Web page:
More efficient CSS with Sass

CSS pre-processors are an attempt to overcome the inefficiencies of CSS as it currently stands. Pre-processors adopt a  Don’t Repeat Yourself (DRY) methodology which is core to most programming languages so applying programming concepts like variables to CSS makes sense. This is great if, for example, we’re using the same colour value in a few places in our stylesheet and for whatever reason this changes (say a subtle rebrand). Rather than using Find and Replace and hunting down instances of the value which may have unintentional consequences it may be better to explicitly define a variable name and value – say brand-colour – and if the colour value does change we just change it one place and everywhere it’s invoked gets updated.

The two pre-processors you’ve no doubt already encountered are LESS and Sass and it’s the second one I look at here. Sass has two flavours of syntax – Sass and SCSS. The former eschews the curly brackets and semi colons of traditional CSS while the latter is much closer to the syntax we’ve come to know and love so it’s probably better to go with that.

The first thing is to get Sass up and running which is often the point where command line shy (CLI Shy?) part ways with the concept but there’s no that much to it.

Of course there are easier ways to do this – using a GUI like Koala or Scout which don’t require you to install Ruby but if you’d like to roll up your sleeves then a few commands will get you and running quick.

If you’re on a Mac you’re in luck as OS X comes with Ruby pre-installed. You’ll need Ruby in order to install Sass. If you’re on a PC you can use the Ruby Installer and consider using Windows Powershell for your commands.

In OS X Terminal type:

gem install sass

and watch the magic unfold:

install-sass

or not. If you get a permissions error you’ll need a sudo in front:

sudo gem install sass

Preceding a command with sudo, if you don’t know, grants administrative privileges so will let you run your command as a full power user. It’s powerful and should only be used when you know exactly what the command is going to do (rather than just copying and pasting stuff from the web). You will then be prompted for your user password.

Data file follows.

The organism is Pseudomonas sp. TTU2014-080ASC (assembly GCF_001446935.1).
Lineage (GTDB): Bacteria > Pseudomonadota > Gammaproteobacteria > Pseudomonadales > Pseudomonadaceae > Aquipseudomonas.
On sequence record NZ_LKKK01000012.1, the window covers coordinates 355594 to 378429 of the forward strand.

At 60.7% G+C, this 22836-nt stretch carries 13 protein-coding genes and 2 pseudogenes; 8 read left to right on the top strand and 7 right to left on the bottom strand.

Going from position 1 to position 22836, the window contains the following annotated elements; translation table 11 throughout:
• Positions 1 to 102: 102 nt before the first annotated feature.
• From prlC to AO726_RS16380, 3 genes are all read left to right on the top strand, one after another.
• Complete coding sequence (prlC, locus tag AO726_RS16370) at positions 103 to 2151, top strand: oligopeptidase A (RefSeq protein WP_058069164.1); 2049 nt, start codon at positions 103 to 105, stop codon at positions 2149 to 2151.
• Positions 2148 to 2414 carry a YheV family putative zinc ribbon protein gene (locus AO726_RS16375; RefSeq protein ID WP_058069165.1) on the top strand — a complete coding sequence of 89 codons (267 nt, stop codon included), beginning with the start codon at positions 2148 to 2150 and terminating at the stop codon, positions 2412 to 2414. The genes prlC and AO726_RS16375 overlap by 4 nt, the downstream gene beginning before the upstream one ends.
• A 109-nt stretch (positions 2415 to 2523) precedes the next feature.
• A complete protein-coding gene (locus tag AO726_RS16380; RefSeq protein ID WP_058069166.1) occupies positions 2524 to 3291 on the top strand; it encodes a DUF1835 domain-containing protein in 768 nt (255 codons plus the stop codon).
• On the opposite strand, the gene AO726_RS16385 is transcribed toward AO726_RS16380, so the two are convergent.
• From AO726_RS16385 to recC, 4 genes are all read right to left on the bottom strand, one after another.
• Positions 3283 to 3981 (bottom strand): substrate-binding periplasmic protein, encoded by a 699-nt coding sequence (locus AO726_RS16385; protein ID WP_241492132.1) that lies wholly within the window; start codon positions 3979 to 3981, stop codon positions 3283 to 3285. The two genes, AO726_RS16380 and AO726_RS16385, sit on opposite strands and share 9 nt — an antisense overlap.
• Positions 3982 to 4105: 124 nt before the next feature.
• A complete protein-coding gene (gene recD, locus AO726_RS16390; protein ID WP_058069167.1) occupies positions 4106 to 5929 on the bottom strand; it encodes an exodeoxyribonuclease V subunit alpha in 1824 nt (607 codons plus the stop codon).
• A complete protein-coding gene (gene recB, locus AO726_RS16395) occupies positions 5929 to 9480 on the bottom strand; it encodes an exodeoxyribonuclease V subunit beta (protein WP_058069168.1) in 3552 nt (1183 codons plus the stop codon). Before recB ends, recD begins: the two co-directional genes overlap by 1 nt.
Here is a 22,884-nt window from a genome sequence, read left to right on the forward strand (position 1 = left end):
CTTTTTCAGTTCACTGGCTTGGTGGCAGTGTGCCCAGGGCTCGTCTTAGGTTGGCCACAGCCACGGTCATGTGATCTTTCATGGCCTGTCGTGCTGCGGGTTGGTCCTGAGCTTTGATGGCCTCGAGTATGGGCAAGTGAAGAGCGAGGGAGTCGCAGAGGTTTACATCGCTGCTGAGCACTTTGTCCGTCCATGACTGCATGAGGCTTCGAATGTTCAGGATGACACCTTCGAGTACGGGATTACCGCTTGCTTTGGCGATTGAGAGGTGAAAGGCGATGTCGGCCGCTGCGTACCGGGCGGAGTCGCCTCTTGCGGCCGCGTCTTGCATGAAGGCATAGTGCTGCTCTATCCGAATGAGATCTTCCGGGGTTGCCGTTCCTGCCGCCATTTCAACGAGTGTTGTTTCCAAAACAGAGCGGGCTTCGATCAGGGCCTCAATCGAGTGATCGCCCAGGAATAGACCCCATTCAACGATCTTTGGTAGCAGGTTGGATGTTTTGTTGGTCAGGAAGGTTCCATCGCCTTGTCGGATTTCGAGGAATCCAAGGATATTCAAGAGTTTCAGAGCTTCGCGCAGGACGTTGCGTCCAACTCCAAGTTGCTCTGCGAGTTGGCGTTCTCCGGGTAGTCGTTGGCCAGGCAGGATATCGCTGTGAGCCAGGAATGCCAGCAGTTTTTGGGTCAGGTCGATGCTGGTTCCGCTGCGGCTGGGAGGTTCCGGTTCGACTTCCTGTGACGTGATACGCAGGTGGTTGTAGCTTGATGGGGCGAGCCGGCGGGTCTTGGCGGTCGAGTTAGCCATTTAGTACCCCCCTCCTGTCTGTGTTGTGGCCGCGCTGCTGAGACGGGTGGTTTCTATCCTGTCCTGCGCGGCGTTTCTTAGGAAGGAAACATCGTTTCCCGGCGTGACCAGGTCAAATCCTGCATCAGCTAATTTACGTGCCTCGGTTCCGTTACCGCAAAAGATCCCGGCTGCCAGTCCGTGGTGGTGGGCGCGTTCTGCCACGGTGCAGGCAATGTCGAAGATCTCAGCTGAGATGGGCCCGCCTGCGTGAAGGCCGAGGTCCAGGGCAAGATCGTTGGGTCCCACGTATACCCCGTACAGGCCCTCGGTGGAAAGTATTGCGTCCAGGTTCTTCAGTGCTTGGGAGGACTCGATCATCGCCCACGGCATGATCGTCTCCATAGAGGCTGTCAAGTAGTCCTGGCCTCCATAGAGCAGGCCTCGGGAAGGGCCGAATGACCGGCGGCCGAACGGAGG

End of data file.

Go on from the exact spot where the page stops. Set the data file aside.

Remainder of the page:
The gem part of that command is just the Ruby package manager that takes care of installing all of the necessary files for Sass to work.

install-sass2

That’s it. Sass is now installed.

Now take this from an untypically basic CSS in a file called style.css:

css

Both the body and the heading share the same colour. Wouldn’t it be great to just declare the colour value once?

Close the file and change the file extension of the stylesheet to .scss:

sass

Opening up the stylesheet again we can add a variable and give it the hex value. We just replace the hex values in body and h1 with the name of the variable (you can call this anything but you’ll just need to precede it with a dollar sign):

sass2

By default our browser can’t parse SCSS files so if we link this to our HTML it’s not going to do much of anything. What we want to do is output CSS. We do this by pointing Sass at the SCSS file.

My SCSS file resides in a styles subfolder in my Documents folder.

Back to Terminal:

styles_—_bash_—_80×24

The cd command changes the current directory to my styles folder. To check where I am I can use the pwd (Present Working Directory) command:

styles_—_bash_—_80×24

Now that I’m in the folder with my style.scss file let’s get Sass to keep an eye on and convert it to .css. We use the command:

sass --watch style.scss:style.css

This just tells Sass to output a file called style.css based on style.scss. Every time the SCSS file is saved it will update the CSS file.

If we have a look in the styles folder there are now three files:

sass

  • style.css – the output CSS file
  • style.css.map – a reference file mapping style.scss to style.css
  • style.scss 

If we open up the CSS file we’ll see honest to goodness CSS:

If we update the SCSS file:

…and save it let’s see what happens back in Terminal:

It has detected that the SCSS file has changed and updated the CSS file adding the new colour values wherever the $brand-color variable was used:

All edits should be made to the SCSS file so you can leave the CSS file alone since that is being auto generated.

This is just the bear minimum of what can be accomplished with Sass mixins, nesting and much more are possible.

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